- Innovation also relies on the political infrastructure of society. A stable society with secure property rights and social mobility is essential for generating incentives for innovation and for enabling those with the ability and ambition to reach their full potential. A dysfunctional political system threatens innovation and economic growth. U.S. political institutions have shown great dexterity and flexibility over the last two centuries in withstanding challenges from politicians and robber barons alike. But a downward spiral in these institutions looks possible perhaps for the first time in the last seven decades, and our best weapon against this is political participation by a broad segment of society.
And here are some positive measures for fostering innovation.
- Encourage skilled foreign workers to work and settle in the United States. U.S. innovation relies on the skills and ingenuity of the best and brightest around the world. Despite concerns about brain drain in developing economies, research by Harvard Business School's William Kerr shows that everybody is the winner when the United States attracts talent from abroad. Applications for H1B visas far outstrip the available quotas, and our companies and consumers can greatly benefit from permitting more skilled workers to come to the United States. But the political trends are in the opposite direction. The stimulus package made it harder for many companies to hire foreign workers, and some lawmakers would even go further and restrict H1Bs. Despite extremely high unemployment numbers, our economy and innovative capacity would benefit from a much more liberal policy towards skilled immigration.
- Foster the commercialization of innovation. Much more can be done to facilitate this process. The Bayh-Dole Act of 1980 was only a small step toward encouraging commercialization of academic research. Even as the U.S. government is trying to cut spending, commercialization of new research would be one area deserving of new funding, particularly to ensure that this process does not undermine the greatest virtue of academic research, its openness.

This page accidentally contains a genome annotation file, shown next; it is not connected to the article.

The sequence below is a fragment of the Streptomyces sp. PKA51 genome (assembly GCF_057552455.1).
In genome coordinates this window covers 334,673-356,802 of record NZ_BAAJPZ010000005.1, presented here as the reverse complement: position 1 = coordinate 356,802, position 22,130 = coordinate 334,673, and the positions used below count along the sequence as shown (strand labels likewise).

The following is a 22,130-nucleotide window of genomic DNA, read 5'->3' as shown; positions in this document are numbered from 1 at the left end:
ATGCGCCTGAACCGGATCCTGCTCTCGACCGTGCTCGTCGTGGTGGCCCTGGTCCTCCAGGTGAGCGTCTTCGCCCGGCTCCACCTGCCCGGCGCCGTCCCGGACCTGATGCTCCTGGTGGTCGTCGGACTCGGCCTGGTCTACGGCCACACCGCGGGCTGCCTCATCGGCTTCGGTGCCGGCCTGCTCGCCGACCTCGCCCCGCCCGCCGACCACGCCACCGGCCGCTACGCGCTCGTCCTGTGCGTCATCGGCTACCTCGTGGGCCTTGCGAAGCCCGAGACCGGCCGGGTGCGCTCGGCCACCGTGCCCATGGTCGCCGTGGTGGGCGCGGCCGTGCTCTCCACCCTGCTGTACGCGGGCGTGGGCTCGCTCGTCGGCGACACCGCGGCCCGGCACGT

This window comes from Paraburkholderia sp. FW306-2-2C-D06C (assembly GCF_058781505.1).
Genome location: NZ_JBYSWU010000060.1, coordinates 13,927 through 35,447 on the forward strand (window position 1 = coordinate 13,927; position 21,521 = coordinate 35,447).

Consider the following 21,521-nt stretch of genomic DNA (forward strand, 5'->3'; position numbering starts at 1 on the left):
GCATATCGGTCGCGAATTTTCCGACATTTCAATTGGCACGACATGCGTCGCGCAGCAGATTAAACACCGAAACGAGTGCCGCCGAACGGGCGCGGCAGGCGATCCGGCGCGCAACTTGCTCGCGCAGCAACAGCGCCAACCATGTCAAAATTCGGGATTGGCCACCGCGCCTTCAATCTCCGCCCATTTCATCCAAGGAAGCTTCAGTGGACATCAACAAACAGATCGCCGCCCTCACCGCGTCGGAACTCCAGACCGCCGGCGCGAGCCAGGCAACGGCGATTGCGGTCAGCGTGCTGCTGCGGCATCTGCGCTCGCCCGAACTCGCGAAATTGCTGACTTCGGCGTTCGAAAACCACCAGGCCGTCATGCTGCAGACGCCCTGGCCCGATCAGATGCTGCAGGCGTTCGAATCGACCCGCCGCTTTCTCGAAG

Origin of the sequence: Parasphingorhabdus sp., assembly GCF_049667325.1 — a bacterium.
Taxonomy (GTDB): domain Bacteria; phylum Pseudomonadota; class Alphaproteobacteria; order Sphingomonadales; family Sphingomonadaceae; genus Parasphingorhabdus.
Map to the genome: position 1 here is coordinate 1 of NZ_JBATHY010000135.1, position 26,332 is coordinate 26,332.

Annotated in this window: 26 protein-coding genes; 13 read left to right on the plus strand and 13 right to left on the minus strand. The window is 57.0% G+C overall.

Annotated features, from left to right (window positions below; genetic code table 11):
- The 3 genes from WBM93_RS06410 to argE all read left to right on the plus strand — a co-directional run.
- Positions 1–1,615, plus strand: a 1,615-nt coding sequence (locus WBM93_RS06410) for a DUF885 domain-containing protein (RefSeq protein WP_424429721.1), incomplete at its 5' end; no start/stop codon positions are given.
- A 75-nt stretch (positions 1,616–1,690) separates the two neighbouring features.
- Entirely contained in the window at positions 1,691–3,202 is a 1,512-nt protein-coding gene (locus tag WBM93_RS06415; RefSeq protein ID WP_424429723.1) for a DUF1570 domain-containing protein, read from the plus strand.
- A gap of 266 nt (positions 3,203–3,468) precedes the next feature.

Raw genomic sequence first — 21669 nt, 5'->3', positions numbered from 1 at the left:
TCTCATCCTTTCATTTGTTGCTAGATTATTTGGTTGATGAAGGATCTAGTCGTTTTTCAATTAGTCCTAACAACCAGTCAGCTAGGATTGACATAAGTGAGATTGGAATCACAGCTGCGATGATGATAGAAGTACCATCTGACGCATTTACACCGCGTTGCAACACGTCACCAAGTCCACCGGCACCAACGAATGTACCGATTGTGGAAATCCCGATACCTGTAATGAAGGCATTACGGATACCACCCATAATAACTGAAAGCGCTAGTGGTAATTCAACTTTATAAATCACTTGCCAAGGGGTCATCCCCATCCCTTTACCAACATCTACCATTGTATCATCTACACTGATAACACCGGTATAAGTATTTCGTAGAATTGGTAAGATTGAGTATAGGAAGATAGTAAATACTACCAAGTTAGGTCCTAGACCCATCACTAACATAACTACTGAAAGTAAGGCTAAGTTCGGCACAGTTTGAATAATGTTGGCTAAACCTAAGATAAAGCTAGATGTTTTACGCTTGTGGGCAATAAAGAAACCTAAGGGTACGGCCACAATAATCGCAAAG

- Focus on green technology, the next area that has the best promise of creating a platform for more innovation. Innovations in information and communication technology starting in the 1960s have had a transformative impact on the world economy by creating a platform upon which myriad other technologies and products could be developed. Green technology has the potential to cut carbon emissions, sure, but we also need to transform the way in which energy is delivered, utilized, and monitored. This necessitates innovation and significant investment not only in power generation but also in the electricity grid, in the transport system, and in homes and factories. The United States is lagging behind other countries in these activities. To regain leadership, we need both more and smarter subsidies to research in green technologies and a carbon tax that naturally encourages the use of cleaner technologies and triggers more research to seek such technologies.
All of this is easier to say than it is to do, but that's no reason not to use these principles to help us climb out of our current hole.
Daron Acemoglu is currently the Charles P. Kindleberger Professor of Applied Economics at Massachusetts Institute of Technology and winner of the 2005 John Bates Clark Medal. His principal interests are political economy, economic development, economic growth, technology, income and wage inequality, human capital and training, and labour economics. His most recent works concentrate on the role of institutions in economic development and political economy.
“The Real Solution Is Growth” is re-published with permission from Professor Acemoglu and the Harvard Business Review. It was originally published August 8, 2011.